Wilson Ramos was one of the few trade deadline acquisitions that actually paid off for the Phillies this year. Will he come back next season?
The trade deadline was a bit different this year for the Phillies as they were buyers for the first time in years. They had a good rotation but needed offensive help and an arm or two to bolster the bullpen. What followed was a flurry of moves meant to improve the team for the playoff stretch without making any long-term commitments.
One of the quieter moves was the acquisition of catcher Wilson Ramos. Normally, an All-Star being traded at the deadline makes waves. However, he was recovering from a hamstring injury and would possibly not be ready until September. Due to this, Philadelphia only had to give up cash or a player to be named later.
Ramos was off to a hot start with the Rays before being injured. In 78 games, he had a .297/.346/.488 line with 14 home runs, 53 runs batted in, and 1.7 fWAR. He was named to his second career All-Star Game but could not participate.
What impact did Ramos make during his month and a half as a Phillie? Should the team look to bring him back for 2019?
Upon joining the team, Ramos instantly became one of the best hitters on the team. In 33 games, he had a .337/.396/.483 line with 17 runs batted in. Ironically, only Jorge Alfaro, the catcher Ramos had to split time with, had a better OPS and wRC+ after Ramos’s debut on Aug. 15.
As a whole, almost everything Ramos did offensively was positive.
He had a 9.9% walk rate and 18.8% strikeout, both among the better rates on the team. He had a net win probability of 0.43 in Philadelphia. Factor in that the team did not really give up anything from Ramos, and the trade was a clear win for them.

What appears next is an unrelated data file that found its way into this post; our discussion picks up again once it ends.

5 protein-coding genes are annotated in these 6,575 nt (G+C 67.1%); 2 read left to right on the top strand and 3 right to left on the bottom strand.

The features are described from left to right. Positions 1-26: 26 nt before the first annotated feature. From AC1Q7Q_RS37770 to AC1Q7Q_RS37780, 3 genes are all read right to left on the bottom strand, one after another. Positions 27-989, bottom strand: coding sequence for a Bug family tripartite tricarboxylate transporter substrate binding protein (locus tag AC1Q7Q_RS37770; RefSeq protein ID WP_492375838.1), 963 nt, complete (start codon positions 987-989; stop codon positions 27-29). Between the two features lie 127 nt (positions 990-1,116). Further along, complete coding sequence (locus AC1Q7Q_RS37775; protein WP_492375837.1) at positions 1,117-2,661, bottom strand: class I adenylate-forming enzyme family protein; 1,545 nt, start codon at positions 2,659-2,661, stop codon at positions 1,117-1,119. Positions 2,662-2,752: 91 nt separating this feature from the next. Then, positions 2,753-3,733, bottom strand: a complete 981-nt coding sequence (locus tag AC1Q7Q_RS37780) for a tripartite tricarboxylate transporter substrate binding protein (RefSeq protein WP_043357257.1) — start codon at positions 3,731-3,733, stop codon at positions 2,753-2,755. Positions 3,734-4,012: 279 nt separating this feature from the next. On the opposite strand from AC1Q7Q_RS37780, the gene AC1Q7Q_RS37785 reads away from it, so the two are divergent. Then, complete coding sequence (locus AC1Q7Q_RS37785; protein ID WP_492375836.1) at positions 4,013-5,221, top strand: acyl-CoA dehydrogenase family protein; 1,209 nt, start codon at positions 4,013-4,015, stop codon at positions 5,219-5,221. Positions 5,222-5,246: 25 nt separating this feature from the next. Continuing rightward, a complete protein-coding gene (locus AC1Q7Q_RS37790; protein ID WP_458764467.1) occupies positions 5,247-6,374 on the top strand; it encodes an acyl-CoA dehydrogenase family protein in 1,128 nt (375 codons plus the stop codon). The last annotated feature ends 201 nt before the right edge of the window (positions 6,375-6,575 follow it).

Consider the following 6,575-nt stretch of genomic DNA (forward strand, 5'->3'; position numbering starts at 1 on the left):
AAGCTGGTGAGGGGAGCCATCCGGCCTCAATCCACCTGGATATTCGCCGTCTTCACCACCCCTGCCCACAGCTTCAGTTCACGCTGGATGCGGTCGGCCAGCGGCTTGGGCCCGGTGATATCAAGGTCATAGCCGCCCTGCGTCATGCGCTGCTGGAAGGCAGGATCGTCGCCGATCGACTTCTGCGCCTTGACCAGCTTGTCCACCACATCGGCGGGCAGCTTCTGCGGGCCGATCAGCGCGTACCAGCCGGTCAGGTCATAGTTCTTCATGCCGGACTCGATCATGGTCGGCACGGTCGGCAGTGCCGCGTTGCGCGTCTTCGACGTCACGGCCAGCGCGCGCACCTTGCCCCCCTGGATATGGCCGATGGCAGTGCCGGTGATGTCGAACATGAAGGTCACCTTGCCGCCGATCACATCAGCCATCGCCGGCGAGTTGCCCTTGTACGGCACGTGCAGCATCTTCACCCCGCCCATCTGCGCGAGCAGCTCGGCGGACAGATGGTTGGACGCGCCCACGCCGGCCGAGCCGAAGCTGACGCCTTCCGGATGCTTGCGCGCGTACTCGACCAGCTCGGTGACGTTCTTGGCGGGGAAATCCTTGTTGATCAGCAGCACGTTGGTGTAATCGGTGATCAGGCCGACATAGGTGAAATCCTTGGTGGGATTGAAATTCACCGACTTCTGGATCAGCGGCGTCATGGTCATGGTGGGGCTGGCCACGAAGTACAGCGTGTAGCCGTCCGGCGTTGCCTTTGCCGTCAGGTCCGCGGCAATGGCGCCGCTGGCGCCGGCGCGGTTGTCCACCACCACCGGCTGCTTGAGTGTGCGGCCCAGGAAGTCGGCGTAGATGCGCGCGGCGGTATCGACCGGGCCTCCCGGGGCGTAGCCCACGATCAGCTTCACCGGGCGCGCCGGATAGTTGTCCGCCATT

Ramos also did well catching potential base stealers as a Phillie. He threw out nine of 16, or 44%, of runners. This was significantly above the 28% league-average rate.
Ramos was the fourth-most valuable position player on the team in Baseball-Reference wins above replacement and seventh-most in Fangraphs WAR. This is despite the fact he was only playing here for a month and a half.
While Ramos hit plenty as a Phillie, it wasn’t for as much power as in Tampa Bay. He hit just one home run in 101 plate appearances as a Phillie compared to 14 in 315 plate appearances as a Ray. His isolated power fell from .191 to .146. Ramos had a 23.3% home run to fly ball ratio in Tampa Bay but a 6.7% ratio in Philadelphia.
It was also clear that Ramos was limited by the hamstring injury even after his return. He made just 22 starts behind the plate, often needing several days off for rest. He admitted upon returning from the disabled list that he was playing sore. This ultimately led to Ramos not making as big of an impact as we would hope given the caliber of player he is.
WILSON RAMOSCatcher, Philadelphia Phillies
While Ramos did not make as much of an impact as he could have given his injury, he was still one of the best hitters on the team after the trade. The team knew what they were getting into by trading for a hurt Ramos, and he still provided them with good value.
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Will he return?
Whether or not to re-sign Ramos is one of the bigger questions the front office has to face for the offseason. The team clearly didn’t feel confident in rolling with the tandem of Alfaro and Andrew Knapp behind the plate, or else they wouldn’t have traded for Ramos. They ideally want someone better than Knapp to pair with Alfaro.
Ramos is expected to be one of the top catchers on the free agent market this season. He is coming off arguably the best offensive season of his career and is still relatively young at 31 years old. He should be in line to get a multi-year contract this year.
In the end, whether or not Ramos is re-signed depends on how the team views Alfaro. He made good strides during his first full major-league season, but he still has a ways to go before he can be considered an above-average starting catcher in the league. Ramos will likely look for a multi-year contract, so the team will have to make a long-term assessment on Alfaro.
Once the World Series ends and the offseason truly begins, keep an eye on what the Phillies and the rest of baseball do with Ramos.